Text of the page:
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A library using off_t as a parameter for one function (seek). Library and application are compiled differently, one with large file support switched off, the other with large file support. This situation results in strange runtime errors, because both interpret off_t differently. How can the library check at runtime the size of off_t for the app? Or is there another solution, so that at least the user gets a meaningful error?

EDIT: The library (programmed in c and with autoconf) already exists and some third-party application use it. The library can be compiled with large file support (by default via AC_SYS_LARGEFILE). It is multiplatform, not only linux. How can be detected/prevented that installed applications will be broken by the change in LFS?

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3 Answers

You could add an API to the library to return the sizeof(off_t) and then check it from the client. Alternatively the library could require every app to provide the API in order to successfully link:

library.c:

size_t lib_get_off_t_size (void)
{
    return (sizeof(off_t));
}

client.c (init_function):

if (lib_get_off_t_size() != sizeof(off_t) {
    printf("Oh no!\n");
    exit();
}

If the library has an init function then you could put the check there, but then the client would have to supply the API to get the size of its off_t, which generally isn't how libraries work.

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On Linux, when the library is compiled with large file support switched on, off_t is defined to be the same as off64_t. So, if the library is the one compiled with large file support, you could change its interface to always use off64_t instead of off_t (this might need _LARGEFILE64_SOURCE) and completely avoid the problem.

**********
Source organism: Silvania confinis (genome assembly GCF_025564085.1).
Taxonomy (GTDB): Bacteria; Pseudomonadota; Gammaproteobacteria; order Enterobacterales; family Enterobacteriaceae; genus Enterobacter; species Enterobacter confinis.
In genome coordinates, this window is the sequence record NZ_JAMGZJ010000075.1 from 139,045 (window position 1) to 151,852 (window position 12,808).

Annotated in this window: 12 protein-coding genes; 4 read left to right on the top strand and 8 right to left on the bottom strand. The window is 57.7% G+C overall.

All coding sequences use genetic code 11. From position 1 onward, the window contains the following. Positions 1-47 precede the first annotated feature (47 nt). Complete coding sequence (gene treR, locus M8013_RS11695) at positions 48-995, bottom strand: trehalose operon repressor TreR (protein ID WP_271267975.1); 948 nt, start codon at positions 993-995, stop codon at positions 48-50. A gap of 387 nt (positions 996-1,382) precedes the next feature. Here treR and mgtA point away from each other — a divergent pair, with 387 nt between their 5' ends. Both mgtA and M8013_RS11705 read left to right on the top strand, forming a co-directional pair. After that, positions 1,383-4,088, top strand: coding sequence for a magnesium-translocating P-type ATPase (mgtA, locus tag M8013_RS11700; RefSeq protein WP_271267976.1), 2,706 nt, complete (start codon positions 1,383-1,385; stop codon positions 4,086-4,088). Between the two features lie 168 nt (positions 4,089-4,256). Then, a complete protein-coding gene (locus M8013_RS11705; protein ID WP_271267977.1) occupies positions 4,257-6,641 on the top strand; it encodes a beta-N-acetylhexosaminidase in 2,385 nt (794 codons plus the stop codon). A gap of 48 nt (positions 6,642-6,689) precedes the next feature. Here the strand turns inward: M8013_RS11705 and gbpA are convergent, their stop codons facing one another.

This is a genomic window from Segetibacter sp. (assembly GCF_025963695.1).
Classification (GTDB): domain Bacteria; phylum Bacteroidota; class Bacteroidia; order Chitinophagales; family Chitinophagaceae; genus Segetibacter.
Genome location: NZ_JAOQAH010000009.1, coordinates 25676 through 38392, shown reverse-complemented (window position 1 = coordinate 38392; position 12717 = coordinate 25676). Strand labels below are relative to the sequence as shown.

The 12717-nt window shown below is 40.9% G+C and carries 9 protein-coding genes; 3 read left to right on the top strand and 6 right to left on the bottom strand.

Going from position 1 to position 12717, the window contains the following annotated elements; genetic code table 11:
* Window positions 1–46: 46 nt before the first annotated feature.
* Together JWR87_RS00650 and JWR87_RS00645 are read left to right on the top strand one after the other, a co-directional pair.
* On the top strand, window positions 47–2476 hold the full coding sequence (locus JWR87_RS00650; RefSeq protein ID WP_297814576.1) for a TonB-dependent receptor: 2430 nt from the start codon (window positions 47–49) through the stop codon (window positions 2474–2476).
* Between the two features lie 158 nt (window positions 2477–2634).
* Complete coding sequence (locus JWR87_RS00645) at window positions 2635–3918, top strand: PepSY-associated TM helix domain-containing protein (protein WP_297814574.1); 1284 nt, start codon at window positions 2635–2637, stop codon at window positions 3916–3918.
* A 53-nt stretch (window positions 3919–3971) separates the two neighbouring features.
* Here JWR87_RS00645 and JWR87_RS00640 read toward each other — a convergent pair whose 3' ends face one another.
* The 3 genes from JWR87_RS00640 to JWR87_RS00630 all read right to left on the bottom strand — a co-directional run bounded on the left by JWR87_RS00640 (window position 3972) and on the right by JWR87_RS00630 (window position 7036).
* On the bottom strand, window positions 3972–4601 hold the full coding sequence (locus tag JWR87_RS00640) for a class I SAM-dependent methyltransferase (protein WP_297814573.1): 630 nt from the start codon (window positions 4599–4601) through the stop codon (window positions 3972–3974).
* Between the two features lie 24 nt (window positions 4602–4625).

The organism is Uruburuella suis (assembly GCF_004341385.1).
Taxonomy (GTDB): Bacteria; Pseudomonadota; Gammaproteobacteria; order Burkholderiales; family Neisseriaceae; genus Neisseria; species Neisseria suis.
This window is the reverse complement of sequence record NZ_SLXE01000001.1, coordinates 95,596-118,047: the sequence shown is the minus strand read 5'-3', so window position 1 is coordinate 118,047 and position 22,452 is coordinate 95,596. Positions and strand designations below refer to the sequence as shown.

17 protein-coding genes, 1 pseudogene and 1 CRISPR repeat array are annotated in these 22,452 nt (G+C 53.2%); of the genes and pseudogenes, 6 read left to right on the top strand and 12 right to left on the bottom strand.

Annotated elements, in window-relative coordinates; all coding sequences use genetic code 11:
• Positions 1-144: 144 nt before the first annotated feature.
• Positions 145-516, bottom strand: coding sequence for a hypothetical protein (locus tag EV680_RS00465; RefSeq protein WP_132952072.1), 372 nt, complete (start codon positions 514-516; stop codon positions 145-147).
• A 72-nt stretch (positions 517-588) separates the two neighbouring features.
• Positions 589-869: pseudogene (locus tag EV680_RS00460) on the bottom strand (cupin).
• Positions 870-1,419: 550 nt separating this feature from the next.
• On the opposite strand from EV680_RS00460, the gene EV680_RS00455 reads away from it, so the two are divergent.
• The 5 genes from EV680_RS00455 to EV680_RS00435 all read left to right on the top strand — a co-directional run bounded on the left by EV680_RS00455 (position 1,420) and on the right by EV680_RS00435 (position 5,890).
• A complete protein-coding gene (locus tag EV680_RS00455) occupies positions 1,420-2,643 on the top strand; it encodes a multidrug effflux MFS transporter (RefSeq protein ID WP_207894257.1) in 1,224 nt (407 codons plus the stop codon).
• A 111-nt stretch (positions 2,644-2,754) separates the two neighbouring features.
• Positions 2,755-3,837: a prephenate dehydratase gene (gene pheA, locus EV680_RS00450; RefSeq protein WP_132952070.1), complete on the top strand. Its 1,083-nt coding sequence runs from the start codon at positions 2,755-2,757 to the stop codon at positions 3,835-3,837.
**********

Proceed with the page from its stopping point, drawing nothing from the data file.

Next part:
You can also check whether the application is being compiled with large file support or not (by seeing if _FILE_OFFSET_BITS is not defined or 32) and refuse compiling (with #error) if it's being compiled the wrong way; see /usr/include/features.h and Feature Test Macros.

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As said before, the library will not be able to know how the application (being client to the library) is compiled, but the other way round has to work. Besides, I think you are talking about dynamic linking, since static linking certainly would not have different switches at same build time.

Similar to the already given answer by "Andrew Johnson", the library could provide a method for finding out whether it was compiled with large file support or not. Knowing that such build-time switches are mostly done with defines in C, this could be looking like this:

//in library:
BOOL isLargeFileSupport (void)
{
#ifdef LARGE_FILE_SUPPORT
    return TRUE;
#else
    return FALSE;
#endif
}

The application then knows how to handle file sizes reported by that lib, or can refuse to work when incompatible:

//in application
BOOL bLibLFS = lib_isLargeFileSupport();
BOOL bAppLFS = FALSE;
#ifdef LARGE_FILE_SUPPORT
    bAppLFS = TRUE;
#endif

if (bLibLFS != bAppLFS)
    //incompatible versions, bail out
    exit(0);
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